Cavendish: I concentrate on winning bike races, not on other riders

Sport and development manager Rolf Aldag described it as a year for Mark Cavendish to settle some open accounts, and the Manxman certainly cut the air of a man eager to get down to business when he met the press at the Etixx-QuickStep training camp in Calpe on Thursday afternoon.

Ill fortune limited Cavendish to ten victories in 2014 – a decent haul by almost anyone’s standards but his own, perhaps – and it also prevented him from contending on the grandest platform of all, the Tour de France.

Little wonder, then, that he has both short-term and long-term yields in mind in 2015. Like all fastmen, Cavendish simply wants to win early and often, but two major appointments are already highlighted in the ledger – Milan-San Remo and the Tour.

“I’d like to win as much as possible and I’d like to win Milan-San Remo,” Cavendish said. “It’s obviously difficult to do – it’s a Monument and there are a lot of other guys who would like to win it – but we’ll make that the big goal for the beginning of the year, and then there’s the Tour de France.”

Cavendish famously won Milan-San Remo at the first attempt in 2009 but La Classicissima is the most fickle of races, open to myriad interpretations. There have been years since – 2013 springs to mind, for instance – where he has lined up in equivalent form, only for circumstances to put the race beyond his grasp.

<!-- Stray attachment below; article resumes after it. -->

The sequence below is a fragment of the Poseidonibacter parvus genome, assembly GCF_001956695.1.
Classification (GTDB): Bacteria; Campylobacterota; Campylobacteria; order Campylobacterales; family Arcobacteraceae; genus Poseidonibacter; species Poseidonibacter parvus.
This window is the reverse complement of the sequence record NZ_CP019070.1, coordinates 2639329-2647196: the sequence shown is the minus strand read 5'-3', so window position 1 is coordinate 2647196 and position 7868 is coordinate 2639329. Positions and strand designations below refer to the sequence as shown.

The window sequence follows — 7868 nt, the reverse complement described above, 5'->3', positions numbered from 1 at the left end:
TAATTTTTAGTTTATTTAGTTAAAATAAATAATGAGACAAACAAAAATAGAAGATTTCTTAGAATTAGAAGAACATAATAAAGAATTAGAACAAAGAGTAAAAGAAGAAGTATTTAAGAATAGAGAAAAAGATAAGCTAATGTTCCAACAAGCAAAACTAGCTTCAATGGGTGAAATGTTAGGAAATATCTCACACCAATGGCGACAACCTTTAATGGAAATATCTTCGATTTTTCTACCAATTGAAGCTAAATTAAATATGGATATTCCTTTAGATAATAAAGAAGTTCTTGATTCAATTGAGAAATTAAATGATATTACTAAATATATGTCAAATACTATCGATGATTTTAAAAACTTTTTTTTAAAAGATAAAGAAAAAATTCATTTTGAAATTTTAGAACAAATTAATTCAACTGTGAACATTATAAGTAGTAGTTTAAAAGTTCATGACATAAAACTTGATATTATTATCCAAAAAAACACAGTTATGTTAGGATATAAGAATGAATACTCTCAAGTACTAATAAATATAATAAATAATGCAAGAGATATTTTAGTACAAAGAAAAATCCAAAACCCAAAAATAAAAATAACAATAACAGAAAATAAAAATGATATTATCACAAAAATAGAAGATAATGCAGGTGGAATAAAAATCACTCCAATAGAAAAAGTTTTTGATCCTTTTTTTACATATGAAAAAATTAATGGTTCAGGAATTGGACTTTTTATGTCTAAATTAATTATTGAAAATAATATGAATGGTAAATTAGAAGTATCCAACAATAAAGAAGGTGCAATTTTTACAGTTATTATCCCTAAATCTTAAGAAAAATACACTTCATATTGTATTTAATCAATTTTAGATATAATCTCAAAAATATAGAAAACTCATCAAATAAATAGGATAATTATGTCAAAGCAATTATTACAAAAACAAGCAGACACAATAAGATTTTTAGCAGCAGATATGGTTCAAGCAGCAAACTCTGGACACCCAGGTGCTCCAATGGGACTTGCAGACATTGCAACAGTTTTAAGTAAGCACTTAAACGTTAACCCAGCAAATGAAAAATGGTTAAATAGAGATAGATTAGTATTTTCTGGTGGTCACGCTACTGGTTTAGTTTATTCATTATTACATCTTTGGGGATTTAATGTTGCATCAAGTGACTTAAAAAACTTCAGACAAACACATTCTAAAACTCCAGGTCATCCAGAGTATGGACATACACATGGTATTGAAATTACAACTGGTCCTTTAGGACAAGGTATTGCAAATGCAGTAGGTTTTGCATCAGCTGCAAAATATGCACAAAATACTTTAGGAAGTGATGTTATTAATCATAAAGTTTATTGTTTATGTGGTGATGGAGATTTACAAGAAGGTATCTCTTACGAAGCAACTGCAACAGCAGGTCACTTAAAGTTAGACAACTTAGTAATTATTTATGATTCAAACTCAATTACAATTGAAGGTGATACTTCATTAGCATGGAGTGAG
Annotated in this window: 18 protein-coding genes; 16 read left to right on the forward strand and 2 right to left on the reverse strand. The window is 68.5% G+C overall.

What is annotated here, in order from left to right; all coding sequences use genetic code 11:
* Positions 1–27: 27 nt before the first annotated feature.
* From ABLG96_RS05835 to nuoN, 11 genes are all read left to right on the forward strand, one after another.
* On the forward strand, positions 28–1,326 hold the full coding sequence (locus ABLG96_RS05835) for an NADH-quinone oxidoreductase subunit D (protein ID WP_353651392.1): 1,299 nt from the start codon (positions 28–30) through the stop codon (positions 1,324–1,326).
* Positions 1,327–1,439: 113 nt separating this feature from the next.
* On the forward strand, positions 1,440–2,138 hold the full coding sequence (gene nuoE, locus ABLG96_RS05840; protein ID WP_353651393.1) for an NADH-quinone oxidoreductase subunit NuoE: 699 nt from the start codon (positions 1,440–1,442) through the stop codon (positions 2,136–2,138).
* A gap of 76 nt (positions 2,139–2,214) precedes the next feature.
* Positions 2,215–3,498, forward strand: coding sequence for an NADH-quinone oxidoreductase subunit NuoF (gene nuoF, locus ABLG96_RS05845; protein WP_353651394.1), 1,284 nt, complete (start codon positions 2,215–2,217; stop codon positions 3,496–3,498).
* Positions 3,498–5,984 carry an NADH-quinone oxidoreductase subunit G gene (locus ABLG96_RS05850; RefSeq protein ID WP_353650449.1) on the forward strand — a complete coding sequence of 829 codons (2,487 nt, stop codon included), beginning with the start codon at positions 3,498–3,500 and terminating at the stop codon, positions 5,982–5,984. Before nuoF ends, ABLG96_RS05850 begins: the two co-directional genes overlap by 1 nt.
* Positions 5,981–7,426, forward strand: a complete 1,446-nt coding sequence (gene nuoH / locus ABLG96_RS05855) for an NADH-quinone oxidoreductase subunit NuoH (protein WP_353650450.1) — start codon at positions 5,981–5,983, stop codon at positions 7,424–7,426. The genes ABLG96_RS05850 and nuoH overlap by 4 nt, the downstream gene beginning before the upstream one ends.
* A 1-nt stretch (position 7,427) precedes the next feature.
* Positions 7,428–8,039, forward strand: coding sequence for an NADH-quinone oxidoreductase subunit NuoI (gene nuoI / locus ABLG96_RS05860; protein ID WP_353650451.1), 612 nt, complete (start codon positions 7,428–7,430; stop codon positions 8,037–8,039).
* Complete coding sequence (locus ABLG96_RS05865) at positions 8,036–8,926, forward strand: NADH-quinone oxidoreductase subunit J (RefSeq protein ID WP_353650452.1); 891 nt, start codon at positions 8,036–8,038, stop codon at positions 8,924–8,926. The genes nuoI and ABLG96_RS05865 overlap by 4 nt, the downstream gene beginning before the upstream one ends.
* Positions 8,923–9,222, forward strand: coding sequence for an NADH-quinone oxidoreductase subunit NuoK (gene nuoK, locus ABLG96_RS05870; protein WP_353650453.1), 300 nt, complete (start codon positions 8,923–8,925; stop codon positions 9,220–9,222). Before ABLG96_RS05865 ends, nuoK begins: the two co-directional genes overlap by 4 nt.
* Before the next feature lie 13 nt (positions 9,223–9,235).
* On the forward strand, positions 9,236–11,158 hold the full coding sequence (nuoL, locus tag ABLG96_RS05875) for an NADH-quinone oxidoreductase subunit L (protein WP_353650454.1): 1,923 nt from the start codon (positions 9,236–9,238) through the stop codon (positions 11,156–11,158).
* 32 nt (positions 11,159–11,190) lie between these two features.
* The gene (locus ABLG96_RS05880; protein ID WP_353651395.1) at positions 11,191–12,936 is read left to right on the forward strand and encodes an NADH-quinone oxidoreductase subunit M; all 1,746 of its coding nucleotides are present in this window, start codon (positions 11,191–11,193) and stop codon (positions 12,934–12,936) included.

Indeed, this time last year, Milan-San Remo wasn’t on his programme at all due to its revamped finale only for the late removal of the Pompeiana to alter his plans in early March. Those circumstances offered mitigation for his 5th place finish in the eventual bunch sprint, though deep down Cavendish must have been disappointed to see such an opportunity go to waste.

2015 sees a further change in the parcours, but unlike last year’s planned alteration, it’s one that will hardly discommode the sprinters. The Pompeiana is once again deemed unpassable and Le Manie, where his hopes ended in 2011 and 2012, is also off the menu, though RCS Sport have moved the finish back to its traditional spot on the Via Roma. In theory, this closer proximity to the Poggio gives the escapees a better chance of holding off the sprinters, but given his appreciation for the history of the sport, it’s hardly surprising that Cavendish is enthusiastic about this “new” course.

“I really like it,” he said. “It’s the race that I grew up watching, the race I grew up dreaming of so to be able to race it and try for the win will be a big thing.”

Cavendish’s build-up to Milan-San Remo will take him to Argentina for the Tour de San Luis, then to the Dubai Tour, Kuurne-Brussel-Kuurne and Tirreno-Adriatico, but his plans for the remainder of the season are yet to be decided. “Obviously I want to do the Tour but between San Remo and the Tour we don’t know yet,” he said.

Tour de France

Rigoberto Uran is pencilled in to lead the squad’s general classification challenge, and Cavendish refused to be drawn on whether the Colombian’s presence might prove detrimental to his sprint train, as had been the case when he lined up on Bradley Wiggins’ Tour-winning Sky team in 2012.